This year’s Triple J Hottest 100 has gone ahead despite allegations of song fixing.
With large sums of money now being gambled on the annual music countdown, song fixers are allegedly going out of their way to influence the final result.
One high-profile Australian hip hop artist says he was offered money to wreck his songs’ chances.
“It was just after voting for the Hottest 100 started.”
“Some dude came up to me before a gig and thrust a paper bag at my chest.”
“He said, ‘Here’s ten thousand bucks. If you know what’s good for you, you’ll perform badly tonight.'”
“I just laughed in his face and walked away.”
“Funny thing is, I performed shithouse that night. But I’m sure it was the drugs and not the money I was offered.”
Other attempts to exert influence on musicians have been more subtle.
“We were set to do a Like A Version on Triple J breakfast,” recalls a Melbourne musician.
“In the week before we went on, all these people on our Facebook page said we should do a Rolf Harris cover and say on air that he was the greatest.”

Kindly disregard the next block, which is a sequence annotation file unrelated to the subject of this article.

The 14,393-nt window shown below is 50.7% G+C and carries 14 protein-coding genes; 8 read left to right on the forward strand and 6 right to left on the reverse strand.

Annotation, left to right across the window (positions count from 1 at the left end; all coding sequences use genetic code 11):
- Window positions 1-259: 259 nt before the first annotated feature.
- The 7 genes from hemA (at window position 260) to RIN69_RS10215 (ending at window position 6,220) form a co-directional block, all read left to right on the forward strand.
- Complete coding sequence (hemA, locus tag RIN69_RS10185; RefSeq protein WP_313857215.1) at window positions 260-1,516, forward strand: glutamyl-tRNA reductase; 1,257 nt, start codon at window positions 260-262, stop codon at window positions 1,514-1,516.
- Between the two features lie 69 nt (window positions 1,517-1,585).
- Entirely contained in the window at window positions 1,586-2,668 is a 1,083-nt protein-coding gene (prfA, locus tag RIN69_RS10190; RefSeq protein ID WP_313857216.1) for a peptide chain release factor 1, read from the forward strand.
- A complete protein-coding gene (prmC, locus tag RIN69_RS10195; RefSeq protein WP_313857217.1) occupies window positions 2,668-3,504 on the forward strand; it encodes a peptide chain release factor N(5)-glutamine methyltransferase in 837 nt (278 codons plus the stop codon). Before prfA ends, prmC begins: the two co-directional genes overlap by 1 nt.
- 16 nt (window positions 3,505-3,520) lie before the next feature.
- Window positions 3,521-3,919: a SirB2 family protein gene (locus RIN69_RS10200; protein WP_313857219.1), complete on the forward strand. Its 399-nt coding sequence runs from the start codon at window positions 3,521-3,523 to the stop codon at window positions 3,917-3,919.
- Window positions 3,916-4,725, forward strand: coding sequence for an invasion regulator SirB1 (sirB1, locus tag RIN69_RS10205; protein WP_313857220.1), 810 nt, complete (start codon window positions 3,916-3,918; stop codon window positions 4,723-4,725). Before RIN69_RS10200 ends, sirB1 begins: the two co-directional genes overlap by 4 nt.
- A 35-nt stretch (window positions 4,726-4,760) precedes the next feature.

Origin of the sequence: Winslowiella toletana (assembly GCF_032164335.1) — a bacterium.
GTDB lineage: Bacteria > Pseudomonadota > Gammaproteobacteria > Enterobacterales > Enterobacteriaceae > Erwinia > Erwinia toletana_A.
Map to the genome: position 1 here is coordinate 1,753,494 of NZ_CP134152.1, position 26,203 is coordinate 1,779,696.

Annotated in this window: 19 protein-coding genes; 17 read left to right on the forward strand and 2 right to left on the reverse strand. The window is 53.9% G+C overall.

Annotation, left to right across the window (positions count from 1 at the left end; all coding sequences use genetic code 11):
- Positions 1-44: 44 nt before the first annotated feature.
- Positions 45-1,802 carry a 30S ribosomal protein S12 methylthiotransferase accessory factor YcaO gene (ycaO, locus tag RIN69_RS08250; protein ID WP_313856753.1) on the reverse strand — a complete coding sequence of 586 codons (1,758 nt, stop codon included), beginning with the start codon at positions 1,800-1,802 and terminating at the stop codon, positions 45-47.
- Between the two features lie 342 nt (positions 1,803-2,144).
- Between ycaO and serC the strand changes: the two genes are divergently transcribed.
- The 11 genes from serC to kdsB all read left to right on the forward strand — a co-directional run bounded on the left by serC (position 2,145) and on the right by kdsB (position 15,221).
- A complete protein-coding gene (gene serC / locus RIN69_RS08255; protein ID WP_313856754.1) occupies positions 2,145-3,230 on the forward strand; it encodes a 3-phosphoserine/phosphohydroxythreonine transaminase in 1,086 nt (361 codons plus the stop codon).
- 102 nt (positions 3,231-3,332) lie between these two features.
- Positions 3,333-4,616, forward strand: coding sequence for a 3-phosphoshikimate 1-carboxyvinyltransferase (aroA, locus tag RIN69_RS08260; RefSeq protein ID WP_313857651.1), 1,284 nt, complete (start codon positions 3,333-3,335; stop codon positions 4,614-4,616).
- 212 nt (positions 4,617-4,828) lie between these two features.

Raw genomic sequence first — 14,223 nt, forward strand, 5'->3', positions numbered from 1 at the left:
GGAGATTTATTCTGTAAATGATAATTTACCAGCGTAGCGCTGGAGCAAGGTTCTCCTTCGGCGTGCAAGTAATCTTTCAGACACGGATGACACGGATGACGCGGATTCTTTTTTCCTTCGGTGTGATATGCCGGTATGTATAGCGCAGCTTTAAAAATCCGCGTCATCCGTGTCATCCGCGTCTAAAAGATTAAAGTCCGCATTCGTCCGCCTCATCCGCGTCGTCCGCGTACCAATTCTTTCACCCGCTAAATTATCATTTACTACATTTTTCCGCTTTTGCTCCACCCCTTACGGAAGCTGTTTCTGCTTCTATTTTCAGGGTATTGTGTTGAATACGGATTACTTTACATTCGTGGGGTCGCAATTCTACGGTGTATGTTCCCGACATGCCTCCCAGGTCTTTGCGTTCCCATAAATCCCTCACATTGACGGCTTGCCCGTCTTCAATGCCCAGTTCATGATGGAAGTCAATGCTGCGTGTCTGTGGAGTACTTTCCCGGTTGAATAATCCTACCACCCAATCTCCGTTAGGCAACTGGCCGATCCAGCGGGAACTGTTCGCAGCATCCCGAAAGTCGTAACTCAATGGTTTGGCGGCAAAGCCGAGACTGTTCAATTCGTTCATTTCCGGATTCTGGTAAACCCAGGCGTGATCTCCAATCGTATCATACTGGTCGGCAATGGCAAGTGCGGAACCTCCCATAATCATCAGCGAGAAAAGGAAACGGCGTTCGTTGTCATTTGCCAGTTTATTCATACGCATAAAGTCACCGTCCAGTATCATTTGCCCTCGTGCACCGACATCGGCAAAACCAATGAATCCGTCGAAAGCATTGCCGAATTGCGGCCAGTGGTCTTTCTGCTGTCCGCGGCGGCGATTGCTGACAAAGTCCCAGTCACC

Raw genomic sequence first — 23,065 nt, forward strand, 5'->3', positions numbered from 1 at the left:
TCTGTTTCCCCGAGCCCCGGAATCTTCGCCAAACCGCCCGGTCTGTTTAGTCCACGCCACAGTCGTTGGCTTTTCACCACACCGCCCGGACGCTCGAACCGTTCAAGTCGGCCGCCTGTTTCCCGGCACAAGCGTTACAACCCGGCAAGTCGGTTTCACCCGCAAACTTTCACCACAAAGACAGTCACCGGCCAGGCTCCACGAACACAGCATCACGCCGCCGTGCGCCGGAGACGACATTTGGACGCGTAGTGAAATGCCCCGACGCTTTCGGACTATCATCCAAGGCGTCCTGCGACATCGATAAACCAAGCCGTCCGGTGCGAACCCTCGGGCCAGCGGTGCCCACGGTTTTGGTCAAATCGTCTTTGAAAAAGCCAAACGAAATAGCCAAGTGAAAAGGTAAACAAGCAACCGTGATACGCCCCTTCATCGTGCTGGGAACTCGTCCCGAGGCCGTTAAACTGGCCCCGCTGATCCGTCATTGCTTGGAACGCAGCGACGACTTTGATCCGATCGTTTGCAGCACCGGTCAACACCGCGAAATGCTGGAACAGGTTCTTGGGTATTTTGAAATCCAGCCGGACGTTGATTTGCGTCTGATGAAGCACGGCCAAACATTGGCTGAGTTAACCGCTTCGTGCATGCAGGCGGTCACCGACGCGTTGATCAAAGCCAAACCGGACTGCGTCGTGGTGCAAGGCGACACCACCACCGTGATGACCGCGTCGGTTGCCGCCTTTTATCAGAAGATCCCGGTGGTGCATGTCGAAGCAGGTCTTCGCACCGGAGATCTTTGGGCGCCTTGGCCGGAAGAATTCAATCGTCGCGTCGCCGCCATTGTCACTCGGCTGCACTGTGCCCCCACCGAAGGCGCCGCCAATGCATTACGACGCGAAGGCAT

“It was weird. If we’d done what these so-called fans were saying, everyone would have hated us!”
Hottest 100 song fixing everywhere
Even the voting public has been enlisted by the song fixers.
Jess, a 25 year old Florence & The Machine fan, says she was paid thousands to ensure more than a hundred of her friends and family members voted exclusively for Aussie hip-hop and dance music.
“I don’t even like the stuff but, by doing what these guys wanted, I’ve got enough cash to see Florence in the UK.”
Anti-Music Betting campaigner Sol Retchford is not surprised.
“There’s a well known saying that you should never bet on anything that can talk.”
“But let me tell you, kids, you should definitely not bet on anything that can sing.”
The Tunnel are satire writers from Australia. For more of our stories, click HERE.
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